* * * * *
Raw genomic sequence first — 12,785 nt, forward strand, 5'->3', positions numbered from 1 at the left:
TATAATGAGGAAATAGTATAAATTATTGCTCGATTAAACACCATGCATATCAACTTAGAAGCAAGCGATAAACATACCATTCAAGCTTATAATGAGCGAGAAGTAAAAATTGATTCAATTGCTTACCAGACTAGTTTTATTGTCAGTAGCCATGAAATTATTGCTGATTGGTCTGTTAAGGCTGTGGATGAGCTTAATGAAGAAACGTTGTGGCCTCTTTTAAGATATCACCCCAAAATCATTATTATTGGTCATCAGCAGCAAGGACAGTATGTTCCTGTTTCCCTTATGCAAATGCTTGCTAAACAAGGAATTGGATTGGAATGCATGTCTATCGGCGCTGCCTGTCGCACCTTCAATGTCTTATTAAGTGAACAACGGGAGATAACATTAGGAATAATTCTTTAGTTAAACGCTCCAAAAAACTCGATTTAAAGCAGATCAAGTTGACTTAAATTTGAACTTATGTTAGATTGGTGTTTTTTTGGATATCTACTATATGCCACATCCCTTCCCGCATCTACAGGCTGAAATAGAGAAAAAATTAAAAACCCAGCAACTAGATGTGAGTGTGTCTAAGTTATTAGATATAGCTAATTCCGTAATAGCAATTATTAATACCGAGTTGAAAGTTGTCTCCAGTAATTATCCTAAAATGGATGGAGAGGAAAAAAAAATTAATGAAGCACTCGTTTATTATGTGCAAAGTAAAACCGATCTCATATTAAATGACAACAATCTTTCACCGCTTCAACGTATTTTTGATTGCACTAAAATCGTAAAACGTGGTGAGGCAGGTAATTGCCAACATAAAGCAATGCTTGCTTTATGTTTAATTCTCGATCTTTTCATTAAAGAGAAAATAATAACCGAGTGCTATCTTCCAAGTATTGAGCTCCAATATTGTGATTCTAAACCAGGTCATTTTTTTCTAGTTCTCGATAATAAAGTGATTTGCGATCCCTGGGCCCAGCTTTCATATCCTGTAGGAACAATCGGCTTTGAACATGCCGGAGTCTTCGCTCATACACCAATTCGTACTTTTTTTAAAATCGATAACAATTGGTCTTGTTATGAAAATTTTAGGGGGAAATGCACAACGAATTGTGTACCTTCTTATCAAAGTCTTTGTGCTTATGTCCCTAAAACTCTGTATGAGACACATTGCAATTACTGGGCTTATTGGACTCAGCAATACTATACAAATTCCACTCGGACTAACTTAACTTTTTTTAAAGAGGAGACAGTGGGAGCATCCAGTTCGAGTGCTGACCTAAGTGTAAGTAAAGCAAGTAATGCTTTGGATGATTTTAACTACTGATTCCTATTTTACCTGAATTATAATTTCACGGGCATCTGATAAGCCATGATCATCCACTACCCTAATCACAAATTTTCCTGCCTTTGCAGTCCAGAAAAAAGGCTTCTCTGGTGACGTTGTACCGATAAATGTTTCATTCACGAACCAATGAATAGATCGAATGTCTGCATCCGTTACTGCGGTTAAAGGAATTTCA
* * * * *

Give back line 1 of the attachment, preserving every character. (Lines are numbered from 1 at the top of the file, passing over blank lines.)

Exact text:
Raw genomic sequence first — 12,785 nt, forward strand, 5'->3', positions numbered from 1 at the left: